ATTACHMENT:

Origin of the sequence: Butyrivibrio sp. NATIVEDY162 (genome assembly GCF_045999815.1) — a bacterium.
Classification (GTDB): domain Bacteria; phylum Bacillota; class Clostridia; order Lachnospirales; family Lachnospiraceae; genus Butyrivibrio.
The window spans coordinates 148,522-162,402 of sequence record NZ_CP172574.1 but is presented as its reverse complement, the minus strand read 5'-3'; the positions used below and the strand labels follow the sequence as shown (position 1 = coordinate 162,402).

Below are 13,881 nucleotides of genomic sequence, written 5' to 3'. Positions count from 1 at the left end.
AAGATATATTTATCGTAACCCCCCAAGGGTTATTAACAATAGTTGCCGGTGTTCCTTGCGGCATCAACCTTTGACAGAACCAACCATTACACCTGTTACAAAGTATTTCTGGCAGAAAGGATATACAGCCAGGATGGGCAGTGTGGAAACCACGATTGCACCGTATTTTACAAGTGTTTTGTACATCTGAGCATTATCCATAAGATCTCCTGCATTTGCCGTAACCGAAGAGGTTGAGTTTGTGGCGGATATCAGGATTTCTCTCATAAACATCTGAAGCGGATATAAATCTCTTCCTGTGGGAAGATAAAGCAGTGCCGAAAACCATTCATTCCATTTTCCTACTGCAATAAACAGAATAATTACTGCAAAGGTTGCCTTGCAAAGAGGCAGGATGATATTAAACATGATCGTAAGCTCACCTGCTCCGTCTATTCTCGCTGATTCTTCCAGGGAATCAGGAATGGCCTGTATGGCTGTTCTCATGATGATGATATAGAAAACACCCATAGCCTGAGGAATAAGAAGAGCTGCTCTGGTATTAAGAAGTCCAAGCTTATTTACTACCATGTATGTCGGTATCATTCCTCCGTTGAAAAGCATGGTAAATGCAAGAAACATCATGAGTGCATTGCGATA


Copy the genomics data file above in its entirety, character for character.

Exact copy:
Origin of the sequence: Butyrivibrio sp. NATIVEDY162 (genome assembly GCF_045999815.1) — a bacterium.
Classification (GTDB): domain Bacteria; phylum Bacillota; class Clostridia; order Lachnospirales; family Lachnospiraceae; genus Butyrivibrio.
The window spans coordinates 148,522-162,402 of sequence record NZ_CP172574.1 but is presented as its reverse complement, the minus strand read 5'-3'; the positions used below and the strand labels follow the sequence as shown (position 1 = coordinate 162,402).

Below are 13,881 nucleotides of genomic sequence, written 5' to 3'. Positions count from 1 at the left end.
AAGATATATTTATCGTAACCCCCCAAGGGTTATTAACAATAGTTGCCGGTGTTCCTTGCGGCATCAACCTTTGACAGAACCAACCATTACACCTGTTACAAAGTATTTCTGGCAGAAAGGATATACAGCCAGGATGGGCAGTGTGGAAACCACGATTGCACCGTATTTTACAAGTGTTTTGTACATCTGAGCATTATCCATAAGATCTCCTGCATTTGCCGTAACCGAAGAGGTTGAGTTTGTGGCGGATATCAGGATTTCTCTCATAAACATCTGAAGCGGATATAAATCTCTTCCTGTGGGAAGATAAAGCAGTGCCGAAAACCATTCATTCCATTTTCCTACTGCAATAAACAGAATAATTACTGCAAAGGTTGCCTTGCAAAGAGGCAGGATGATATTAAACATGATCGTAAGCTCACCTGCTCCGTCTATTCTCGCTGATTCTTCCAGGGAATCAGGAATGGCCTGTATGGCTGTTCTCATGATGATGATATAGAAAACACCCATAGCCTGAGGAATAAGAAGAGCTGCTCTGGTATTAAGAAGTCCAAGCTTATTTACTACCATGTATGTCGGTATCATTCCTCCGTTGAAAAGCATGGTAAATGCAAGAAACATCATGAGTGCATTGCGATA